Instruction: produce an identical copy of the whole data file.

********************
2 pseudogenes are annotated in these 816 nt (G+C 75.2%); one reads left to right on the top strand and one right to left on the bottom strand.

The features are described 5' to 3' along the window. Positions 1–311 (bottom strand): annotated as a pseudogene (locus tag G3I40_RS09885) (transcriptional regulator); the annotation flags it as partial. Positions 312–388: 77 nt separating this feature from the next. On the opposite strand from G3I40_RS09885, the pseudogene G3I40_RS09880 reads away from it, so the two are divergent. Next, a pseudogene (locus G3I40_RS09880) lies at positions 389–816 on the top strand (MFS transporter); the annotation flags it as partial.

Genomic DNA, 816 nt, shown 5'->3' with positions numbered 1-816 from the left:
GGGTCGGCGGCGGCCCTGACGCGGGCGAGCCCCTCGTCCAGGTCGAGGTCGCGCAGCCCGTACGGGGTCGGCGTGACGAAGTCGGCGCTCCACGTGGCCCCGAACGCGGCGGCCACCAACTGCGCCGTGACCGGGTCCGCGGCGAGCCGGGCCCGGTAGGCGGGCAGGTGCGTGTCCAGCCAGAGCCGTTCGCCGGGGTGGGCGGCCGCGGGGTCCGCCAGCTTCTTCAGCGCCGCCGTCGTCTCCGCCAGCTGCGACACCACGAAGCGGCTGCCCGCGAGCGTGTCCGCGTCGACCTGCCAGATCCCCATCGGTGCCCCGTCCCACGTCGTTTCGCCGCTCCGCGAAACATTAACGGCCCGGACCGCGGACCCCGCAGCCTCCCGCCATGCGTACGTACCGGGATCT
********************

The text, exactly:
2 pseudogenes are annotated in these 816 nt (G+C 75.2%); one reads left to right on the top strand and one right to left on the bottom strand.

The features are described 5' to 3' along the window. Positions 1–311 (bottom strand): annotated as a pseudogene (locus tag G3I40_RS09885) (transcriptional regulator); the annotation flags it as partial. Positions 312–388: 77 nt separating this feature from the next. On the opposite strand from G3I40_RS09885, the pseudogene G3I40_RS09880 reads away from it, so the two are divergent. Next, a pseudogene (locus G3I40_RS09880) lies at positions 389–816 on the top strand (MFS transporter); the annotation flags it as partial.

Genomic DNA, 816 nt, shown 5'->3' with positions numbered 1-816 from the left:
GGGTCGGCGGCGGCCCTGACGCGGGCGAGCCCCTCGTCCAGGTCGAGGTCGCGCAGCCCGTACGGGGTCGGCGTGACGAAGTCGGCGCTCCACGTGGCCCCGAACGCGGCGGCCACCAACTGCGCCGTGACCGGGTCCGCGGCGAGCCGGGCCCGGTAGGCGGGCAGGTGCGTGTCCAGCCAGAGCCGTTCGCCGGGGTGGGCGGCCGCGGGGTCCGCCAGCTTCTTCAGCGCCGCCGTCGTCTCCGCCAGCTGCGACACCACGAAGCGGCTGCCCGCGAGCGTGTCCGCGTCGACCTGCCAGATCCCCATCGGTGCCCCGTCCCACGTCGTTTCGCCGCTCCGCGAAACATTAACGGCCCGGACCGCGGACCCCGCAGCCTCCCGCCATGCGTACGTACCGGGATCT